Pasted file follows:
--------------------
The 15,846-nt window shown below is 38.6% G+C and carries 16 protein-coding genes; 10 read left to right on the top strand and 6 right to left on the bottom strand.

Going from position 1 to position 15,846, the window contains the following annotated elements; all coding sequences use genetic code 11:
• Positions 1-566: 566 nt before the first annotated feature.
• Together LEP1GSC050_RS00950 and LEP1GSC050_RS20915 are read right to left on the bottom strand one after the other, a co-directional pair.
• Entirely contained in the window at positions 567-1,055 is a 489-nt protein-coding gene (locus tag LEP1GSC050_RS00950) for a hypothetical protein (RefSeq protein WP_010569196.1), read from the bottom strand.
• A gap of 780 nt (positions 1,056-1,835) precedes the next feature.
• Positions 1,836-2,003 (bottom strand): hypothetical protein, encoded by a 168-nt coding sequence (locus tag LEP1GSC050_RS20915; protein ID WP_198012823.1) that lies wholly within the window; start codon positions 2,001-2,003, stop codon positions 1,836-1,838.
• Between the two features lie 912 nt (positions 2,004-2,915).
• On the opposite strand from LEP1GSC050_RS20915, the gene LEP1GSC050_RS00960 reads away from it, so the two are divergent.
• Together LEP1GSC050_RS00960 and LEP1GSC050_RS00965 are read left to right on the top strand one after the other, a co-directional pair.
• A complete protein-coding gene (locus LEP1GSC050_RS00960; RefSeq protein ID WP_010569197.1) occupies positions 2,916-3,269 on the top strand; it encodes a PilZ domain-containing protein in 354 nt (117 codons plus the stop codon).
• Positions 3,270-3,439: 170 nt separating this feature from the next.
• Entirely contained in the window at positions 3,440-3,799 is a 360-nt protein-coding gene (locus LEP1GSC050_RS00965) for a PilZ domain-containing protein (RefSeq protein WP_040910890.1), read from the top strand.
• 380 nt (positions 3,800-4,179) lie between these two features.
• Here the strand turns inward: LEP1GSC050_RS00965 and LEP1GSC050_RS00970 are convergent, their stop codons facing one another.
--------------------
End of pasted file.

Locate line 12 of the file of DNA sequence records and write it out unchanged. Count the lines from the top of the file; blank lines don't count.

• Positions 3,270-3,439: 170 nt separating this feature from the next.